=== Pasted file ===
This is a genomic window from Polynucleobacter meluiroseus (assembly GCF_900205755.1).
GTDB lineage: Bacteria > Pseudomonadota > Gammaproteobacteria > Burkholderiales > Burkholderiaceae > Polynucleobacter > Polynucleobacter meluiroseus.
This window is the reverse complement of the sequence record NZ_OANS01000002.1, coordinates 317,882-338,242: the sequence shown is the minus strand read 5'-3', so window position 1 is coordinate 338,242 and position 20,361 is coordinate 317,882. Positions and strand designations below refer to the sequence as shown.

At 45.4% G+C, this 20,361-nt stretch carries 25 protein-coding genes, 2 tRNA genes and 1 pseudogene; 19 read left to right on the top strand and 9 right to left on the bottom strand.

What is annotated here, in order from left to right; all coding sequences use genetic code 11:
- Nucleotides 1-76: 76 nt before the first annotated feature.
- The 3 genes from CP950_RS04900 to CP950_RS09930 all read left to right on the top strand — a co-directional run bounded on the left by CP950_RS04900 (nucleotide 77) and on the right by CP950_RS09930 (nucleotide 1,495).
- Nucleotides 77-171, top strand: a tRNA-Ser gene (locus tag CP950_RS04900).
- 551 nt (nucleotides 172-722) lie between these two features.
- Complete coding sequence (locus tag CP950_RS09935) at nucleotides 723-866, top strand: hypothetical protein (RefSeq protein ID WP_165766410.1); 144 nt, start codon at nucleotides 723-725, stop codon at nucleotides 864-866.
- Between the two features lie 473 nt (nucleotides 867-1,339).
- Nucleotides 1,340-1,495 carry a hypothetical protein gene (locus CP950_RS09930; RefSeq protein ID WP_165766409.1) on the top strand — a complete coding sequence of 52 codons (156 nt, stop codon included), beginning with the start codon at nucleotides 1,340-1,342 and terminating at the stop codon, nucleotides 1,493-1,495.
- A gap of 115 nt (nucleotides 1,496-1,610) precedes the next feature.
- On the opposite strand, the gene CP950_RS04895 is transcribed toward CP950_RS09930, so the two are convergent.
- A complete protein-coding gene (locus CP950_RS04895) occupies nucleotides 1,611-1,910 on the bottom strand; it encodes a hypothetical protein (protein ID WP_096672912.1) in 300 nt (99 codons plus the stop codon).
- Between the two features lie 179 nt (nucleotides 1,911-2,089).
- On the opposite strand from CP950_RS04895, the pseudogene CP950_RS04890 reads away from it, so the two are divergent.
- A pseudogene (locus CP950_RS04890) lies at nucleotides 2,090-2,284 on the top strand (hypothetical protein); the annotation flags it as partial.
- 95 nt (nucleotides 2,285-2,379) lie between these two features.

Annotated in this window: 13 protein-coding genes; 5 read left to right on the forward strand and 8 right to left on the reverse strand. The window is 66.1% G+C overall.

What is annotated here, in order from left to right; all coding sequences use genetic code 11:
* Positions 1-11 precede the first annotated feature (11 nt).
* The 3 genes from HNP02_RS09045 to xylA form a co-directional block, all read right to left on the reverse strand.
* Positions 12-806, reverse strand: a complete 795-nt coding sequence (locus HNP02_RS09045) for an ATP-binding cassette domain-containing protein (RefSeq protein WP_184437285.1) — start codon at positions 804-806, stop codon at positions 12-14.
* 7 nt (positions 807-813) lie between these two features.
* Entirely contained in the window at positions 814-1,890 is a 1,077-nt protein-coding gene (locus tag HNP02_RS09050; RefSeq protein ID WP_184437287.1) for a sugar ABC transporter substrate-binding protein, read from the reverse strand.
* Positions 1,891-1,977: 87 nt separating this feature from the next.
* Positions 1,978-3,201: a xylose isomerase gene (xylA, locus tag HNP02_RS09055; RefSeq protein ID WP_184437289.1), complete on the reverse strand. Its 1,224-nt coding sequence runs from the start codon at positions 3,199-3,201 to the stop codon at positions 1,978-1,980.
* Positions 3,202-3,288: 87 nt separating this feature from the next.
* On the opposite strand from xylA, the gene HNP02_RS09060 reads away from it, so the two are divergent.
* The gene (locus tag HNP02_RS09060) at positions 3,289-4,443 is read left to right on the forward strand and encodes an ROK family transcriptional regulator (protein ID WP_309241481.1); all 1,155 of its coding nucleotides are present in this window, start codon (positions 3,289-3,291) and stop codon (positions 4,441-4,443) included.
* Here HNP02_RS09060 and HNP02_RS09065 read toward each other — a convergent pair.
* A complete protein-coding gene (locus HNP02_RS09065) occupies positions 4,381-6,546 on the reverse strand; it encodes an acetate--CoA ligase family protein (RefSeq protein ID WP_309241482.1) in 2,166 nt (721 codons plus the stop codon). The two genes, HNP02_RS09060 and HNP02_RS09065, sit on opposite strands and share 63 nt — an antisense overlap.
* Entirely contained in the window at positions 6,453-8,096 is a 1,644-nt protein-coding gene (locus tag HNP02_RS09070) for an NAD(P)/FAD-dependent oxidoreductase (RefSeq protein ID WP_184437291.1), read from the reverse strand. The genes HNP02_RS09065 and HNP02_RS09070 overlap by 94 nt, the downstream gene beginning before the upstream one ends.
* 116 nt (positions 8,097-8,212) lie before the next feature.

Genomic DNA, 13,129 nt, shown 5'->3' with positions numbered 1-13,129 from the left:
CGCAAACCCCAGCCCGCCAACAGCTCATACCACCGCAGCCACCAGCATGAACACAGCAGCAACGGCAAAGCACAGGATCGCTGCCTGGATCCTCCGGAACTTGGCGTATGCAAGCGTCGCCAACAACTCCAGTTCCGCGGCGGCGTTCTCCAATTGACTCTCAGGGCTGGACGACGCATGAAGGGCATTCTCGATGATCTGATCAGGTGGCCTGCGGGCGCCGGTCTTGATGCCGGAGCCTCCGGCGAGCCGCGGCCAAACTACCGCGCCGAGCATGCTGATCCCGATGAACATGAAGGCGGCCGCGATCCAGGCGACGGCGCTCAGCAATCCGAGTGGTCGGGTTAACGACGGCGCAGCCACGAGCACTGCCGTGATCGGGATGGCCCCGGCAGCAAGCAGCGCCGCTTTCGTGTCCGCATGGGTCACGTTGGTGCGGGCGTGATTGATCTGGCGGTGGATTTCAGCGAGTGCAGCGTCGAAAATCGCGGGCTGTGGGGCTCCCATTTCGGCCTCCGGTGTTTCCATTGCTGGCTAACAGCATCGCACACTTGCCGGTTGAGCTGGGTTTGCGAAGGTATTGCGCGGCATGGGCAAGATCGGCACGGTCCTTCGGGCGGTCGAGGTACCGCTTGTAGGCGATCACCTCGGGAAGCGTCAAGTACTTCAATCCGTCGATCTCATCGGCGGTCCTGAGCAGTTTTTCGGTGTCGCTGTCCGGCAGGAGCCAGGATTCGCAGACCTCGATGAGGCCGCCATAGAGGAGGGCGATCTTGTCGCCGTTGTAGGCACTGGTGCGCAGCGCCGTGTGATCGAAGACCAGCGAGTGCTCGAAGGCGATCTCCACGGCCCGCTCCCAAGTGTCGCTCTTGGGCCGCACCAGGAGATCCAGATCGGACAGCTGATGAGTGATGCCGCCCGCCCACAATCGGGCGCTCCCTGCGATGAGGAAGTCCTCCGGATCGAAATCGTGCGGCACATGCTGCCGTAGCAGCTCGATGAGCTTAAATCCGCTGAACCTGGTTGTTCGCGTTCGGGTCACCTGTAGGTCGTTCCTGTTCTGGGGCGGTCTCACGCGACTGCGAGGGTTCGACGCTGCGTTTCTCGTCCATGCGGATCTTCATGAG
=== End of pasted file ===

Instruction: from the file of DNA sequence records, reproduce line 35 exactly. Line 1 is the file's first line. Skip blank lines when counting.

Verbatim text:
* 116 nt (positions 8,097-8,212) lie before the next feature.